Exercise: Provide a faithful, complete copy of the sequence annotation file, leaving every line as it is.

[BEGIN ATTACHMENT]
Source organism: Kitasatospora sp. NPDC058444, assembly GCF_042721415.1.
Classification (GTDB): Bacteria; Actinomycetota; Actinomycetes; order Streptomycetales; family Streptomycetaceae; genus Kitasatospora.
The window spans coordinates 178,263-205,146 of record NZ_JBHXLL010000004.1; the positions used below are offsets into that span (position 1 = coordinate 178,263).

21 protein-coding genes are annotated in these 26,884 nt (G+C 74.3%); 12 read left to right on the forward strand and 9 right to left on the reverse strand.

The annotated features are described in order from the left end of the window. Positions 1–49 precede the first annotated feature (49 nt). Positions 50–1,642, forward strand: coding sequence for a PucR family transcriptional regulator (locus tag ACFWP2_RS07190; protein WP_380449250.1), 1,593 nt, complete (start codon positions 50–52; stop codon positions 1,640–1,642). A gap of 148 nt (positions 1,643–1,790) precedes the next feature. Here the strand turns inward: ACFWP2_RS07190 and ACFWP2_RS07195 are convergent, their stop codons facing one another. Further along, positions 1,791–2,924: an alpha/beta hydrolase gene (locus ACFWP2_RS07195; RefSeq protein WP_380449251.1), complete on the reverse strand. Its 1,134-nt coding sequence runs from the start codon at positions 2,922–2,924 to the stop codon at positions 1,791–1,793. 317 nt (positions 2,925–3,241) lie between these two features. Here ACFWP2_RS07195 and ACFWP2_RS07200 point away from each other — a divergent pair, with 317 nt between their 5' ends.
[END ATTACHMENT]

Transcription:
Source organism: Kitasatospora sp. NPDC058444, assembly GCF_042721415.1.
Classification (GTDB): Bacteria; Actinomycetota; Actinomycetes; order Streptomycetales; family Streptomycetaceae; genus Kitasatospora.
The window spans coordinates 178,263-205,146 of record NZ_JBHXLL010000004.1; the positions used below are offsets into that span (position 1 = coordinate 178,263).

21 protein-coding genes are annotated in these 26,884 nt (G+C 74.3%); 12 read left to right on the forward strand and 9 right to left on the reverse strand.

The annotated features are described in order from the left end of the window. Positions 1–49 precede the first annotated feature (49 nt). Positions 50–1,642, forward strand: coding sequence for a PucR family transcriptional regulator (locus tag ACFWP2_RS07190; protein WP_380449250.1), 1,593 nt, complete (start codon positions 50–52; stop codon positions 1,640–1,642). A gap of 148 nt (positions 1,643–1,790) precedes the next feature. Here the strand turns inward: ACFWP2_RS07190 and ACFWP2_RS07195 are convergent, their stop codons facing one another. Further along, positions 1,791–2,924: an alpha/beta hydrolase gene (locus ACFWP2_RS07195; RefSeq protein WP_380449251.1), complete on the reverse strand. Its 1,134-nt coding sequence runs from the start codon at positions 2,922–2,924 to the stop codon at positions 1,791–1,793. 317 nt (positions 2,925–3,241) lie between these two features. Here ACFWP2_RS07195 and ACFWP2_RS07200 point away from each other — a divergent pair, with 317 nt between their 5' ends.